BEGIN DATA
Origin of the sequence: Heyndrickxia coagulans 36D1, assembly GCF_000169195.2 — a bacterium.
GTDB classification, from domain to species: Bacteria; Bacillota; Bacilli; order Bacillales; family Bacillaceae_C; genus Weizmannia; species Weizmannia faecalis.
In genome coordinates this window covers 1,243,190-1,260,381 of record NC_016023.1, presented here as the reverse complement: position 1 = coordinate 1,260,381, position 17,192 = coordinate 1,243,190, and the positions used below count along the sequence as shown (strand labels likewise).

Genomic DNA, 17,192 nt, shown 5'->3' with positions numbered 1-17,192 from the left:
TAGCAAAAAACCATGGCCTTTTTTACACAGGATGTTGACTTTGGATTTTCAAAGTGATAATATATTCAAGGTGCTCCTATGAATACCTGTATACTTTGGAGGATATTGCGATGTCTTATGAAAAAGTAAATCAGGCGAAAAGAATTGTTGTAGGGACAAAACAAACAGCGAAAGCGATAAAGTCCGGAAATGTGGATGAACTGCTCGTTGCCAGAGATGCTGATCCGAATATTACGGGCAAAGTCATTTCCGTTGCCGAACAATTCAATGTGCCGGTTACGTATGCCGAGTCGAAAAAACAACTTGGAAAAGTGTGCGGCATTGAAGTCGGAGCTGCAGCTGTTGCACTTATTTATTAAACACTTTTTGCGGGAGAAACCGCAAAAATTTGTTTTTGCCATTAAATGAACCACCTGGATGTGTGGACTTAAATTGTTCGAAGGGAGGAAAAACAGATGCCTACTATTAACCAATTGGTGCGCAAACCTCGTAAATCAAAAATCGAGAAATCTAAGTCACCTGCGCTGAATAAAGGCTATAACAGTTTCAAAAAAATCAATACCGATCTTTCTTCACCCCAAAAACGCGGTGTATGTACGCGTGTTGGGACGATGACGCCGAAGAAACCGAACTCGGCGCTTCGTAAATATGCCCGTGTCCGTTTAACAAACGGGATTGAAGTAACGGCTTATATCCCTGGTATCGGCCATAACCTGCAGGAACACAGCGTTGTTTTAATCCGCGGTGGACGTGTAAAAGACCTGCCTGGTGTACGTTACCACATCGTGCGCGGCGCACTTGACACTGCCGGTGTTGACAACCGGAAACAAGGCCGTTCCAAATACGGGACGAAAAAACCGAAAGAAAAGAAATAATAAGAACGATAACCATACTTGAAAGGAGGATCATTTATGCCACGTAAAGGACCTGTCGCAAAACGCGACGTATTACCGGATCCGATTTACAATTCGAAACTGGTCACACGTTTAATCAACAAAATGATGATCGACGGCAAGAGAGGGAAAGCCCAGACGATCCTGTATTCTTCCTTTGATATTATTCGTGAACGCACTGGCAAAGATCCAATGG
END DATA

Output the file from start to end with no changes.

Origin of the sequence: Heyndrickxia coagulans 36D1, assembly GCF_000169195.2 — a bacterium.
GTDB classification, from domain to species: Bacteria; Bacillota; Bacilli; order Bacillales; family Bacillaceae_C; genus Weizmannia; species Weizmannia faecalis.
In genome coordinates this window covers 1,243,190-1,260,381 of record NC_016023.1, presented here as the reverse complement: position 1 = coordinate 1,260,381, position 17,192 = coordinate 1,243,190, and the positions used below count along the sequence as shown (strand labels likewise).

Genomic DNA, 17,192 nt, shown 5'->3' with positions numbered 1-17,192 from the left:
TAGCAAAAAACCATGGCCTTTTTTACACAGGATGTTGACTTTGGATTTTCAAAGTGATAATATATTCAAGGTGCTCCTATGAATACCTGTATACTTTGGAGGATATTGCGATGTCTTATGAAAAAGTAAATCAGGCGAAAAGAATTGTTGTAGGGACAAAACAAACAGCGAAAGCGATAAAGTCCGGAAATGTGGATGAACTGCTCGTTGCCAGAGATGCTGATCCGAATATTACGGGCAAAGTCATTTCCGTTGCCGAACAATTCAATGTGCCGGTTACGTATGCCGAGTCGAAAAAACAACTTGGAAAAGTGTGCGGCATTGAAGTCGGAGCTGCAGCTGTTGCACTTATTTATTAAACACTTTTTGCGGGAGAAACCGCAAAAATTTGTTTTTGCCATTAAATGAACCACCTGGATGTGTGGACTTAAATTGTTCGAAGGGAGGAAAAACAGATGCCTACTATTAACCAATTGGTGCGCAAACCTCGTAAATCAAAAATCGAGAAATCTAAGTCACCTGCGCTGAATAAAGGCTATAACAGTTTCAAAAAAATCAATACCGATCTTTCTTCACCCCAAAAACGCGGTGTATGTACGCGTGTTGGGACGATGACGCCGAAGAAACCGAACTCGGCGCTTCGTAAATATGCCCGTGTCCGTTTAACAAACGGGATTGAAGTAACGGCTTATATCCCTGGTATCGGCCATAACCTGCAGGAACACAGCGTTGTTTTAATCCGCGGTGGACGTGTAAAAGACCTGCCTGGTGTACGTTACCACATCGTGCGCGGCGCACTTGACACTGCCGGTGTTGACAACCGGAAACAAGGCCGTTCCAAATACGGGACGAAAAAACCGAAAGAAAAGAAATAATAAGAACGATAACCATACTTGAAAGGAGGATCATTTATGCCACGTAAAGGACCTGTCGCAAAACGCGACGTATTACCGGATCCGATTTACAATTCGAAACTGGTCACACGTTTAATCAACAAAATGATGATCGACGGCAAGAGAGGGAAAGCCCAGACGATCCTGTATTCTTCCTTTGATATTATTCGTGAACGCACTGGCAAAGATCCAATGG